- 3/4 cup finely chopped onion
- 1/2 cup finely diced celery
- 2 tablespoons flour
- 4 cups chicken or vegetable stock
- 1 cup smooth peanut butter (I use Skippy)
- 1 cup light cream or half-and-half
- 1 1/2 teaspoons lemon juice
- 1 1/2 teaspoons kosher salt
- 1 - 2 teaspoons hot pepper sauce
- 1 teaspoon brown sugar
- Finely chopped salted peanuts for garnish
- In a heavy saucepan or stockpot over medium heat, sauté onion and celery in butter until soft. (Do allow them to brown.)
- Sprinkle flour over sautéed vegetables and stir to combine. Stir to saute for one minute.
- Add chicken or vegetable stock to vegetables. Bring mixture to boil, stirring constantly. Remove from heat.
- Allow the vegetable mixture to cool to a temperature that is safe to work with before proceeding to the next step.
- Option 1: Puree the cooled soup in the saucepan with a hand blender until smooth. Option 2: Puree the cooled soup in a blender and return to saucepan.
- Into the pureed soup in pan, add the peanut butter and half & half. Stir until peanut butter has completely dissolved into the soup.
- Stir in lemon juice, kosher salt, hot pepper sauce, and brown sugar.
- Return pan to heat only to warm to soup to serving temperature. (DO NOT BOIL!) Garnish as desired.
This website provides approximate nutrition information for convenience and as a courtesy only. You are solely responsible for ensuring that any nutritional information provided is accurate, complete, and useful.
Peanut soup can be served hot or cold. (Mr B and I both prefer it warm.) Pair it with a green salad and you’ve got yourself a seriously satisfying meal.
Many people reserve peanut soup for the holidays, like stuffing or cranberry sauce. If it is your plan serve peanut soup as the first course of a larger meal, we suggest offering it in small bowls or demitasse cups, no more than 4-5 inches across. Serving small portions will make a satisfying transition to the main course without ruining your guests’ appetites.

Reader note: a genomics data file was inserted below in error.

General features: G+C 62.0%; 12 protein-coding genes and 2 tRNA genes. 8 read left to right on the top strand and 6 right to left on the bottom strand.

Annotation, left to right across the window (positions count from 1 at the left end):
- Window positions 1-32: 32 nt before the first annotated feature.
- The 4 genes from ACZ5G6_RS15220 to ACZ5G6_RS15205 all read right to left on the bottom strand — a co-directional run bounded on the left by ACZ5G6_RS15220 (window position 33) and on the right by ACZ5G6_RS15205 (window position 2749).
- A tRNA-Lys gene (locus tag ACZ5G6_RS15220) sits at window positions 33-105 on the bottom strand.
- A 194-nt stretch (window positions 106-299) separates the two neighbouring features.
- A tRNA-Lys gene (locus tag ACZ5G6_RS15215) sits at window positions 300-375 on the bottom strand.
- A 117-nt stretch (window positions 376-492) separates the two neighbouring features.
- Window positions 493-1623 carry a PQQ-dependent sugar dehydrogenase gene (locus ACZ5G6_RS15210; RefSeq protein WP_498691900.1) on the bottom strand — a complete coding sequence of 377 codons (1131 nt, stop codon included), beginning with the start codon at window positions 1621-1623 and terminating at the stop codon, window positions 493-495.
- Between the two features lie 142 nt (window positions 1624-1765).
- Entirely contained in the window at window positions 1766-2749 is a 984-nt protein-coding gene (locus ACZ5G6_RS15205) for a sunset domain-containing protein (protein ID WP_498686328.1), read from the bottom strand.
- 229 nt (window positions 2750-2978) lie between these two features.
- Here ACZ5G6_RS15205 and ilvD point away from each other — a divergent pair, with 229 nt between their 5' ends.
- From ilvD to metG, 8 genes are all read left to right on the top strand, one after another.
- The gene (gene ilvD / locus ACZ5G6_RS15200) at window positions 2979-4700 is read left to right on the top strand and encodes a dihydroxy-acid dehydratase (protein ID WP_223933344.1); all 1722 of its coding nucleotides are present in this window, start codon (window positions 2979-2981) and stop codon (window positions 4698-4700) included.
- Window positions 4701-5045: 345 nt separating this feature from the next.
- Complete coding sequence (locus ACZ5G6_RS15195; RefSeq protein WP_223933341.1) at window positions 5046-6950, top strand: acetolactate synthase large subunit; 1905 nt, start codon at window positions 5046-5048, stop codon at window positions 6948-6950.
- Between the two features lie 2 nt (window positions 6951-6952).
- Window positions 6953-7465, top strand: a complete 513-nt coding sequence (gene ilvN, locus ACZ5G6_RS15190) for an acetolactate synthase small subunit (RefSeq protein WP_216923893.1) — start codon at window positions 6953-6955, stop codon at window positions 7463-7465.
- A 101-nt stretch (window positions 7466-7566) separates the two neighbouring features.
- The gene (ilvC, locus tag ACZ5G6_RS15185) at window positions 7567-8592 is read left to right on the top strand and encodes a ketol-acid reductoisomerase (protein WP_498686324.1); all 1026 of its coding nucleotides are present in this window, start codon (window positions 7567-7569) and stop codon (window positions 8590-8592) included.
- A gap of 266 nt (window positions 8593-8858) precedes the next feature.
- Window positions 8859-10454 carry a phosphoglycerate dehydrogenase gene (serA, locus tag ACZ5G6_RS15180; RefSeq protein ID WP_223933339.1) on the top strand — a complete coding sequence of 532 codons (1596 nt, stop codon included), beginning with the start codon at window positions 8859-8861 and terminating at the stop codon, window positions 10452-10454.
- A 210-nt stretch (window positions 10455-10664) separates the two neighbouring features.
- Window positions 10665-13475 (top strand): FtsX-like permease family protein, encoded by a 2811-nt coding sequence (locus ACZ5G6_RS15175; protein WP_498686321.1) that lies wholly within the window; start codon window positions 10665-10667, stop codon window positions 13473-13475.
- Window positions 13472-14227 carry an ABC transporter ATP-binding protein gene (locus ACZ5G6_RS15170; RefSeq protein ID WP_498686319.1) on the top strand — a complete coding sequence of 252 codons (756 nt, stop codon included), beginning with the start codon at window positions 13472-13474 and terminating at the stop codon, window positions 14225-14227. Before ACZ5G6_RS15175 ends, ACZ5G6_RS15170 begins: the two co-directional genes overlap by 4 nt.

Peanut soup can be served as is, but if you want to make things interesting, offer toppings in small cups or bowls and give your guests the opportunity to create their own flavor combinations. My favorite combo so far is bacon, pine nuts, pomegranate pips, and a dash of harissa.
Peanut Soup Toppings
NOTE: The word “topping” is actually a bit of a misnomer. While this is a very rich soup, it isn’t as thick as you might imagine, so heavier toppings tend to sink to the bottom of your bowl. (Don’t tell anyone, but I had to use a little blogger magic to keep those banana chips floating on the surface.) Anyway, that’s what spoons are for.
This list of topping ideas is intended to get you started, but there are dozens of other choices that would work just as well. Just look through your pantry and/or fridge and pick out something fun!
Choose topping/add-ins that give the soup crunch, and bite, and really enhance the flavor of the soup itself. Fresh, citrusy flavors and little crunchy bites work especially well.
- apple slices
- Gold Fish Crackers
- bacon bits
- tortilla cut-outs
- parmesan crisps
- green onions
- banana slices
- pomegranate pips
- Orange slices
- dill pickle
- poached egg
- toast points
- red pepper flakes
- whole grain croutons